Gov. Abdullahi Ganduje, of Kano State, on Thursday urged President Muhammadu Buhari, to sustain the Border Drill Policy and assistance to rice farmers for Nigeria to attain food sufficiency.
Ganduje made the appeal on Thursday in Kano, when the ministers of Information, and Culture, Alhaji Lai Mohammed, Agriculture and Rural Development Sabo Nanono, led stakeholders on rice production value chain, on courtesy visit to him.
The ministers were in Kano on an assessment tour of impact of the border drill on the entire rice production value chain.
The governor said that, though the partial border closure was inflicting some pains on the people, they were however, temporary inconveniences that must be endured for a better future for the country.
“We know that there is a kind of conspiracy on this issue from people calling on the President to re-open the border.
“I believe the policy must continue until we reach the next level,” he said.
The governor commended the president for his political will to take the decision that would positively transform the country and aid its food sufficiency.
“What we are witnessing now on the closure of the border is the kind of political will that we needed many years ago.
“Past administrations could not attain this success because of the influence from few individuals who were benefitting from rice importation.
“With the good will of President Muhammadu Buhari when he came in, he did not mince words when he said it will not be business as usual.
“If we want to feed ourselves, we must go back to the farms; we must produce what we eat.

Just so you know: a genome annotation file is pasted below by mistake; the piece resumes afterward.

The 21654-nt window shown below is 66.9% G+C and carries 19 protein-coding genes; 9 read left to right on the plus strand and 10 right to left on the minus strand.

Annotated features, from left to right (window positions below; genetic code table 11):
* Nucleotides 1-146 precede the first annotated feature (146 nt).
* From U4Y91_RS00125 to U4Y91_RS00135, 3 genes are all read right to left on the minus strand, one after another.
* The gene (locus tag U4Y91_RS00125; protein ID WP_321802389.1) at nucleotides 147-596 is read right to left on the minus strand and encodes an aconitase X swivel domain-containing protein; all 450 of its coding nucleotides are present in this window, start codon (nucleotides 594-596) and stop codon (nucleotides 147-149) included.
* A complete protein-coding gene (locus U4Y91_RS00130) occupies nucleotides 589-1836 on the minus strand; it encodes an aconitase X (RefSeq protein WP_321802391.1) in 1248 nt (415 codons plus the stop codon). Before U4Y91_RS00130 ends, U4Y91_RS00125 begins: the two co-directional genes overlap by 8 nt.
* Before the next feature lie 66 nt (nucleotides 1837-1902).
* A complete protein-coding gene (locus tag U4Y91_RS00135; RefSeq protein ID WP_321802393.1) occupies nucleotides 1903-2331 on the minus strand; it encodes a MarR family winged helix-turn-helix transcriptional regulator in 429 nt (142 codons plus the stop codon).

“What is needed is the right policies and persistence to ensure that the policies are implemented to the latter.
“We congratulate the president and the rice farmers all over the country, and in particular here in Kano state,” he said.
Ganduje said that prior to the ban on rice importation and the border drill, rice farmers in the state could not produce at the rate imported rice was being sold.
He said as a result of that, many abandoned their rice farms and many rice mills became moribund.
The governor said that the border drill had impacted positively on the rice value chain in the state and his government had been offering assistance to the farmers.
“We provided the farmers with quality seeds and provided 100 million revolving loan which we later increased.
“We also provided 10,000 irrigation farms so that they could produce during the rice season.
“The farmers are fully mobilised and we are all convinced that Nigerians are ready to feed themselves,” he said.
The governor said the state also took advantage of the bilateral agreement between Nigeria and Morocco on fertiliser production to bring the fertiliser blending plant, which had been abandoned for more than over 30 years, to life.
“We have brought the fertiliser blending plant into use and today, it is the biggest in the Northern part of the country and it is producing to optimum capacity,” he said.
Earlier, Mohammed who led the delegation said the team chose Kano to assess the impact of the border drill on the entire rice production value chain because the state had the highest number of integrated mills in the country.
He said out of the 34 integrated mills in Nigeria, kano State alone had 11, in addition to 20 rice clusters.
“An estimated 5000 metric tonnes of finished rice are turned out daily by the 11 integrated mills and 20 clusters in kano.
“The ratio is 40 per cent from the integrated mills and 60 per cent from the clusters, while the mills combined, employ about 10,000 people,” he said.
NAN reports that the ministers and the stakeholders, including rice farmers, millers and sellers, as well as a team of journalists, visited integrated rice mills and clusters of cottage rice mills in the state before the courtesy call to the governor.